• joining the Freundeskreis Asyl Horb and getting involved (finally) with local efforts to help the refugees. This was in response to my second "low" of the month (see below). In the last 10 days I have met Syrian refugees in the area, worked with a class of 15 or so who have just started learning German, had coffee with refugees and other volunteers which is a weekly thing, and offered to help translate the Freundeskreis website into English as soon as it's up and running (few refugees arrive here knowing German, but some know enough English that a translation could be helpful).

  • watching this late night clip, and this one, and especially this one. I am starting to think that the best way to catch up on American news is to watch the Daily Show and the Late Show.


  • my first attempt at baking an American-style Apple Pie. It might look almost ok, but it was a total failure and, in fact, inedible.
  • coming across several Facebook posts by Americans I know ("liked" by other Americans I know) crying out to refuse Syrian refugees in America or their particular U.S. state. I came to the realization that such people are simply terrified of the "what ifs," and there's no reasoning with fear. That doesn't mesh well with the whole "...home of the brave" business, or with the spirit of joy, love, and giving at Christmastime, or with the notion of coming together and sharing bounty at Thanksgiving, or with the Golden Rule, but fear is a crazy, debilitating thing.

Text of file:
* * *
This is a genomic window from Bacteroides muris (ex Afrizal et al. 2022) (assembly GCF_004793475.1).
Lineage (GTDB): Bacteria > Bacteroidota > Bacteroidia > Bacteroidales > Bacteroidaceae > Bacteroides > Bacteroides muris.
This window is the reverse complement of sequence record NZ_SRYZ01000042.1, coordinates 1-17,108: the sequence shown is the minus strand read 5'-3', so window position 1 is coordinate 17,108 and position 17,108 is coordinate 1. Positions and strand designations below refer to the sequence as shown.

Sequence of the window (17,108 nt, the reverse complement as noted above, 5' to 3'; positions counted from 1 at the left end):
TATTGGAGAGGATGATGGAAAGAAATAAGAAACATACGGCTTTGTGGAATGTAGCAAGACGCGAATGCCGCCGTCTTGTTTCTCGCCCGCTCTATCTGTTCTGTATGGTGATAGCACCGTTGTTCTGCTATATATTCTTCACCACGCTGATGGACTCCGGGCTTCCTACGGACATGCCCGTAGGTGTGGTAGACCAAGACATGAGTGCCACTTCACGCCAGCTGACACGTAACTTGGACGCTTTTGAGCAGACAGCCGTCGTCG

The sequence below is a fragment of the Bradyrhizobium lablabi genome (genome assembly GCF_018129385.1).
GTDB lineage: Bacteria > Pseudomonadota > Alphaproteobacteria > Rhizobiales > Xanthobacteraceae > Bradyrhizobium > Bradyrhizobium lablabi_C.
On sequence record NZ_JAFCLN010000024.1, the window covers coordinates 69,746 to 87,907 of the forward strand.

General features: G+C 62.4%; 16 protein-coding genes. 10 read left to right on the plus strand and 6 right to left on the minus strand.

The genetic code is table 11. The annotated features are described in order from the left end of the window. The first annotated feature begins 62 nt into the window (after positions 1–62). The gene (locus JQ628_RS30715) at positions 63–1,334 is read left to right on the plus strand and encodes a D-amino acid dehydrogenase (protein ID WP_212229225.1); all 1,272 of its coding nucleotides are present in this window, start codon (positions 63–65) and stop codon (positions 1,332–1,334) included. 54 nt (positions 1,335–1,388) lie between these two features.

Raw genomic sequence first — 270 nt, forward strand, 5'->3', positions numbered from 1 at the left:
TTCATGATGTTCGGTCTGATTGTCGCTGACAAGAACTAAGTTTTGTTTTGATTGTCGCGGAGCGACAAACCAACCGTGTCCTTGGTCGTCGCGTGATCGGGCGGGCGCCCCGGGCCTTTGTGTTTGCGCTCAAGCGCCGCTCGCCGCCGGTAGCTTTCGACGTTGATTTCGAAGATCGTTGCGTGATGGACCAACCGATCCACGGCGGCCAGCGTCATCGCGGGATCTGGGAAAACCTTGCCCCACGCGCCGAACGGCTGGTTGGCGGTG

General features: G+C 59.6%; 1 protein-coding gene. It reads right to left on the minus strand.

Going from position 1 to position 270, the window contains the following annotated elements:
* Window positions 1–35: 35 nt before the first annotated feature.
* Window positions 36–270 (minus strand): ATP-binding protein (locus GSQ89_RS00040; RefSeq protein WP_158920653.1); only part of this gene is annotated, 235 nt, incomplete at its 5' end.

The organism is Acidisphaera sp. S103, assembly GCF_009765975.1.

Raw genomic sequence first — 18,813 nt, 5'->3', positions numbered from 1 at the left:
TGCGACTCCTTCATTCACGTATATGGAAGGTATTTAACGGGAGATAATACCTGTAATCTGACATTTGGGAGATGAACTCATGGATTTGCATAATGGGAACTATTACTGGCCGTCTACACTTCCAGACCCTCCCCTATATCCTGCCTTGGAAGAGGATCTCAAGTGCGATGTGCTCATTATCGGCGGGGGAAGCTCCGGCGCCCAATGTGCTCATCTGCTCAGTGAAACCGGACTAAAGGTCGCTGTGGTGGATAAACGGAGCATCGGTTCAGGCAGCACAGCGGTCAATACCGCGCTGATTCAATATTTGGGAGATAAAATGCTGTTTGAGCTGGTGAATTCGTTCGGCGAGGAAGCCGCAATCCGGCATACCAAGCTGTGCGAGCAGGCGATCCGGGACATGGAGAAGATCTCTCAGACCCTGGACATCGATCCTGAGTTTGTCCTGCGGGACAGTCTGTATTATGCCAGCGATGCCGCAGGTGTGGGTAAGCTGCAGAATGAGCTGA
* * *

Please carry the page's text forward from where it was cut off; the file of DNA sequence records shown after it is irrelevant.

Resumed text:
• reading about the various GOP (Grand Ole Party = Republican) presidential hopefuls and their visions of the world. What in holy hell is going on over there, folks? The pyramids were built to store grain? Muslims should be rounded up, registered, and perhaps have some kind of marking put on their clothes to identify them? Rabid dogs? Bad peanuts? Admitting only refugees who practice the right religion? And all this time, they're squealing like halfwit children in a poopy sandbox over 10,000 refugees in one year (more than 4 million Syrians have been displaced by war since 2011). 

Other Moments

  • While in Breisach, M and I went into a vinothek to purchase a bottle or two of wine to enjoy that evening. We were assisted by the owner, who was incredibly helpful and friendly. She asked what we like, broke open a few bottles for us to taste, suggested others... M considered out loud going up the hill to get our car so we could transport several bottles home. The owner said if we buy at least 2 cases, she'd drive them up to our hotel after closing. Tempting! Then she happened to mention that shipping is free starting at 5 cases. €310 later, we walked up the hill to our hotel with our two bottles of wine, a Corkcicle wine chiller, and a fancy red wine pouring thingy, happily anticipating the arrival of the rest of the wine the following week.